Project Norway

A collaborative way of finding new ways to achieve better patient outcomes

It started as a dream, became a plan, and could end in a fjord’s worth of opportunities to advance patient care at West Park.

In 2016, as a result of partnering with the MaRS innovation hub in downtown Toronto, West Park hosted a small group of Norwegian entrepreneurs who were in the process of creating healthcare technologies.

Only two years later, the relationship between West Park and Norway is blossoming to Viking level.

“We’re seeing not only new projects coming in from existing relationships, but also projects from other Norwegian companies who want to facilitate entry of their technology for the Canadian market,” says Research and Evaluation Manager Tim Pauley. “The number of partnerships we’re looking at could reach a significant scale.”

The past two years has seen West Park developing an unlikely alliance with the Scandinavian country, one that is beginning to snowball into a plethora of opportunities.

Earlier this year, West Park hosted the Norwegian Minister of Health and Care Services, Bent Høie, and Her Excellency Anne Kari Hansen Ovind, Norway’s Ambassador to Canada, to showcase the Norwegian products the hospital is testing: MOTiview, an exercise bicycle that promotes physical activity among seniors and people with dementia; and the Ably Smart Bed, which is designed to reduce pressure ulcers, falls, and nursing physical workload. Funded by the Centre for Aging and Brain Health Innovation, the cumulative budgets for these trials are among the largest research grants the hospital has ever won.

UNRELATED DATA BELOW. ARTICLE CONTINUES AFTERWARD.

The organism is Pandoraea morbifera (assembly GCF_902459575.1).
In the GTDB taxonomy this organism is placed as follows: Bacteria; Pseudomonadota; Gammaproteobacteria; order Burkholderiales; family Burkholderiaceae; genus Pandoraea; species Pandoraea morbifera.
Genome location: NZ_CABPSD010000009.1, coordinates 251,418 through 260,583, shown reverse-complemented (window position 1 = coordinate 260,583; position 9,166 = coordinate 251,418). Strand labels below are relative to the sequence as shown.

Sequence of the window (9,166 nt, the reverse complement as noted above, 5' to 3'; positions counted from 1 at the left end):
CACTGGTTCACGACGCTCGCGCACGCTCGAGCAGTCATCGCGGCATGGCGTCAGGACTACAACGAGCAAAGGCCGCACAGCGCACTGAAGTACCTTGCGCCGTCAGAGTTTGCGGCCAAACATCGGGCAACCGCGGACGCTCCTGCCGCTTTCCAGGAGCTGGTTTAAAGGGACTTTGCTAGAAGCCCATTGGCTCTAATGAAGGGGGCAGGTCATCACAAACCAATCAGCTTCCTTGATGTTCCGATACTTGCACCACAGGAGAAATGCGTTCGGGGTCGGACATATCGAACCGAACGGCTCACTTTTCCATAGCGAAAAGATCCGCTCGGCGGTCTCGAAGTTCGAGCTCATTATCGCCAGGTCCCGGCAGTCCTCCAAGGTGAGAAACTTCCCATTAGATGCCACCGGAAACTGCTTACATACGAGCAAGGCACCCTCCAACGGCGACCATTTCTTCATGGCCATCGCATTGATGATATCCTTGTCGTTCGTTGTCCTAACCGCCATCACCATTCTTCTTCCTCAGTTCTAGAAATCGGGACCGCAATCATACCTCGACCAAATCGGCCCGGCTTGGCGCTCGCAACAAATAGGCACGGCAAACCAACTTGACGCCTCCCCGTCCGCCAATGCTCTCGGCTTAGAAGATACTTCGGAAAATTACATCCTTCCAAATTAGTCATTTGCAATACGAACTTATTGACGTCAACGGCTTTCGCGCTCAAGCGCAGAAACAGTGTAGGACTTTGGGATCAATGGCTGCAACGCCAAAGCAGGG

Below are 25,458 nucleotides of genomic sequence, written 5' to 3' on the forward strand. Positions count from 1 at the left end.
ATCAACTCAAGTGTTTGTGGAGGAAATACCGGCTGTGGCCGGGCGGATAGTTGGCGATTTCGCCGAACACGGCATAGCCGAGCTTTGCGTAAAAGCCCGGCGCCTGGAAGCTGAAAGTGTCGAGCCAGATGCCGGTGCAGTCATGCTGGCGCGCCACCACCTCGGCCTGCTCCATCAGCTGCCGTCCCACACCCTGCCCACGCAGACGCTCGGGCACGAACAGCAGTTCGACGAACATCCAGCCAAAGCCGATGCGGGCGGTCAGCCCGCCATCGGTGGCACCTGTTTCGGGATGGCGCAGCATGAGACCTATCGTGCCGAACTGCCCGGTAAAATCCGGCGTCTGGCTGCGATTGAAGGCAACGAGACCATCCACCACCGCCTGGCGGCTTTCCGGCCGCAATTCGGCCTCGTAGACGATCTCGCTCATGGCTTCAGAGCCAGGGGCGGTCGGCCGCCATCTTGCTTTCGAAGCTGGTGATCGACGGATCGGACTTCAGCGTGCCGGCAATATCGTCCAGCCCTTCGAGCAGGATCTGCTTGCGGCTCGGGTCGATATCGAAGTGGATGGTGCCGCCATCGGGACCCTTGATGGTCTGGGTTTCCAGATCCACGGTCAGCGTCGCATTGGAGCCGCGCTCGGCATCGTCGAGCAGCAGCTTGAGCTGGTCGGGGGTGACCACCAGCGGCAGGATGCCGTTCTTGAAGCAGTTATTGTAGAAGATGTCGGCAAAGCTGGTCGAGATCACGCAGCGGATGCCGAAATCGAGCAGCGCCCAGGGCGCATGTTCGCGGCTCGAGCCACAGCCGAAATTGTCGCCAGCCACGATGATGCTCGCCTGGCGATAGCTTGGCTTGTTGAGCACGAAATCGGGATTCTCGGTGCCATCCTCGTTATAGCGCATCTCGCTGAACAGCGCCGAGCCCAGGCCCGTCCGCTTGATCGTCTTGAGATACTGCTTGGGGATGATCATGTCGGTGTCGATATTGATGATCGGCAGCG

Norwegian Minister of Health and Care Services Bent Høie, left, visited West Park earlier this year.

As a follow-up, 12 politicians representing the Norwegian Standing Parliamentary Committee on Health and Care Services visited West Park Wednesday. Their goal: to learn about these technologies, as well as the structures of Ontario healthcare.

“These politicians are coming abroad to get inspiration that they can bring back to Norway to improve healthcare,” says attendee Else Kveinen, the Minister Counsellor from the Royal Norwegian Embassy in Ottawa. “West Park is interesting because of the patient journey. It focuses on innovation, and that’s precisely what we’re interested in.”

The politicians gathered in the Enbridge Auditorium to find out about the hospital’s models of care, IT programs, and E-Health strategies, as well as the ways West Park is pushing forward its innovation agenda. Following the presentation, the committee took a tour of the grounds.

Additionally, the hospital is beginning to attract other international relationships. Members of Enterprise Ireland visited the hospital last month to understand how to test Irish healthcare technologies in a Canadian landscape.

Jan Walker, West Park’s CIO and Vice President of Strategy and Innovation, says that international relationships like these have multiple benefits for the hospital.

“West Park is known as a hidden gem in the West End. Connecting with others internationally to advance care for our patients is not only about innovation, but about increasing awareness of the great work we do here at the Centre.”